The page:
Dozens of school districts across our state are now planning their futures after Tuesday's special election. Voters approved a majority of the bonds and overrides on the ballot, but that was not the case for Dysart Unified and several other west Valley districts.
It was class time as usual for the kindergarteners at Marley Park Elementary School in Surprise Wednesday, but these typical days could be numbered.
"It actually has one more year of life left in the current override," said Dr. Quinn Kellis, superintendent of Dysart Unified School District. "If it doesn't pass next year then we will start making cuts by one-third."
Voters rejected the district's request to continue its 15 percent override, with 57 percent voting "no." That money supports programs like free all-day kindergarten, the arts, physical education and teacher retention. Meantime 52 percent of voters rejected a $125 million bond. With the surrounding area growing, Kellis says plans to build two elementary schools and buy land for a new high school are now on hold.
"We know the state's not going to build us two schools," said Kellis. "The only way we can build two schools is with support from our community."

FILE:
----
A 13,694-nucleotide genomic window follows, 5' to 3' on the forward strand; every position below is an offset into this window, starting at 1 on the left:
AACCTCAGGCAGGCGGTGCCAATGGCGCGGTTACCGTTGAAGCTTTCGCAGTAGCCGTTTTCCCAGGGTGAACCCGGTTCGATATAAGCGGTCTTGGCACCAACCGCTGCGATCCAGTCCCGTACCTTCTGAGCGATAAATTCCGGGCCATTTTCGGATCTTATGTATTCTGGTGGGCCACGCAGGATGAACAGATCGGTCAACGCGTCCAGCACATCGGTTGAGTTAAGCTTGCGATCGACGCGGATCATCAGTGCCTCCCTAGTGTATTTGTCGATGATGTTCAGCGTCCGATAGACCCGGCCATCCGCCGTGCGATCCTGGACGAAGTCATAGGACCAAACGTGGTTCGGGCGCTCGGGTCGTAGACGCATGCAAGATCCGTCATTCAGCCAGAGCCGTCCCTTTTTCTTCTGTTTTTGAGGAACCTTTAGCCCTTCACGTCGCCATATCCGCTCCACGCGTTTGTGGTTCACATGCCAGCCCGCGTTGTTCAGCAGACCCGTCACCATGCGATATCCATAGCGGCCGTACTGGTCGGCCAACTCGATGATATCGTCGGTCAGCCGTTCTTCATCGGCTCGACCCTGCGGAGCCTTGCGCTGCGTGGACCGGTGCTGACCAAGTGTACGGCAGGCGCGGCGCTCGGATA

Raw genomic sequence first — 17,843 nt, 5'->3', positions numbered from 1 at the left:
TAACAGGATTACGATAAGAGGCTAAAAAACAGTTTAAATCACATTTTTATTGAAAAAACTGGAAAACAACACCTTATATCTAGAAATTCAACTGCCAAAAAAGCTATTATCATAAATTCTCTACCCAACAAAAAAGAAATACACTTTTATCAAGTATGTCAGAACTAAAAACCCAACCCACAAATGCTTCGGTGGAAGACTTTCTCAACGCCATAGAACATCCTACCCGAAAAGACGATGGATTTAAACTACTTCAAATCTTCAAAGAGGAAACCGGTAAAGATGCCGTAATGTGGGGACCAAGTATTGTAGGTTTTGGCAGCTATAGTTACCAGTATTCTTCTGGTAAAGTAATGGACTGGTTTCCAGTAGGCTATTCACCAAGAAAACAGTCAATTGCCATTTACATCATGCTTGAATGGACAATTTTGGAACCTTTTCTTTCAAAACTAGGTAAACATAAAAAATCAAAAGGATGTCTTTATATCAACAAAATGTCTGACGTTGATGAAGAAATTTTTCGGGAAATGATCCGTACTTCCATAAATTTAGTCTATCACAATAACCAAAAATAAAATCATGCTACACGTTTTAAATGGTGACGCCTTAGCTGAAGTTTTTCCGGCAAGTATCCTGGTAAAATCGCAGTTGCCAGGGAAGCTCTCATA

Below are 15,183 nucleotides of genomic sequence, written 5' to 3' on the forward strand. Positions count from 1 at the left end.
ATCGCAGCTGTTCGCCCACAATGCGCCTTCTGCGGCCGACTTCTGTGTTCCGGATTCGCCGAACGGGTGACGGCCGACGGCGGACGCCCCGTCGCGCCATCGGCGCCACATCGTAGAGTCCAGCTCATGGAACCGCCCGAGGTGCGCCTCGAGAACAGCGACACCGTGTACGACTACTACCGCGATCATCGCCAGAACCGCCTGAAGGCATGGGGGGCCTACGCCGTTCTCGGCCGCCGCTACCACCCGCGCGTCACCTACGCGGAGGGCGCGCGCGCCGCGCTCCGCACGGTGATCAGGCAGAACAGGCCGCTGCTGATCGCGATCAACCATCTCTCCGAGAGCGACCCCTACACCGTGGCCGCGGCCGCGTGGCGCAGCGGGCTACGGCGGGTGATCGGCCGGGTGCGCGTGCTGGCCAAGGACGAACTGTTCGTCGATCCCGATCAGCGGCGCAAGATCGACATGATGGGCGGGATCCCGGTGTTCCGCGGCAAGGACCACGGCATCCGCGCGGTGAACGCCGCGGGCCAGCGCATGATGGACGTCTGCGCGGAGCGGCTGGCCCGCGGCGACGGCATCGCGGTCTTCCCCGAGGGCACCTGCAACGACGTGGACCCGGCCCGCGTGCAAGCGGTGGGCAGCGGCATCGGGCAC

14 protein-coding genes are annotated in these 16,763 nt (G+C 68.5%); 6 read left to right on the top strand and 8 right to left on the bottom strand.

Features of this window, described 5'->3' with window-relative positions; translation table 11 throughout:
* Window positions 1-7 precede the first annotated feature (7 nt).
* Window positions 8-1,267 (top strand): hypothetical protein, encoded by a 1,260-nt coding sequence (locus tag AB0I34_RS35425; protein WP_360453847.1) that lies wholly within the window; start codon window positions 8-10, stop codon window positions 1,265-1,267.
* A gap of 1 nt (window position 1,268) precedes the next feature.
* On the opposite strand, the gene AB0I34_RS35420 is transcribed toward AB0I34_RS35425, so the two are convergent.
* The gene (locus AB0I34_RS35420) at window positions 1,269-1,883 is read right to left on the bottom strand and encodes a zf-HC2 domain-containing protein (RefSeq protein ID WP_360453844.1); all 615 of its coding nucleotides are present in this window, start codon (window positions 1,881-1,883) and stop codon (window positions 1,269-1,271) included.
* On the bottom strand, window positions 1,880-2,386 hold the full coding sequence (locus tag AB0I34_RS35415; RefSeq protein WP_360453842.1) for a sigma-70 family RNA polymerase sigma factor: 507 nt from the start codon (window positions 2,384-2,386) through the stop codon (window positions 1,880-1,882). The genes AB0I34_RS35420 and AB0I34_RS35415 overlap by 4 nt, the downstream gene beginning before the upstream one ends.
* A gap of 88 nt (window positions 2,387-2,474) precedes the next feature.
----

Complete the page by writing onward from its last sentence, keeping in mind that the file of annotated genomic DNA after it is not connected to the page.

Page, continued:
Increasing property taxes is no easy ask, especially with many residents on fixed incomes. However failure next year will force some tough choices, like in 2015 when 143 teachers were cut because the override didn't pass.
"It was really devastating," said Jennifer Pulbratek, who teaches in the Peoria district now but worked in Dysart during the massive cuts. "I wasn't cut but some good friends were cut and you just hemorrhaged, we were hemorrhaging the next year and we were sad because we had been evaluated and judged and all that."
Dysart is not alone in counting on voter-approved funds, and while it is not ideal, Kellis says state budget cuts have made this their reality.
"We still find ourselves about $85 million short from what we would have gotten had those cuts not been made," Kellis said. "We can build two schools with $85 million."
Dr. Kellis believes the measures would have passed if more people voted. The district will put the override and bond back on the ballot next year, hoping a presidential election year will increase voter turnout.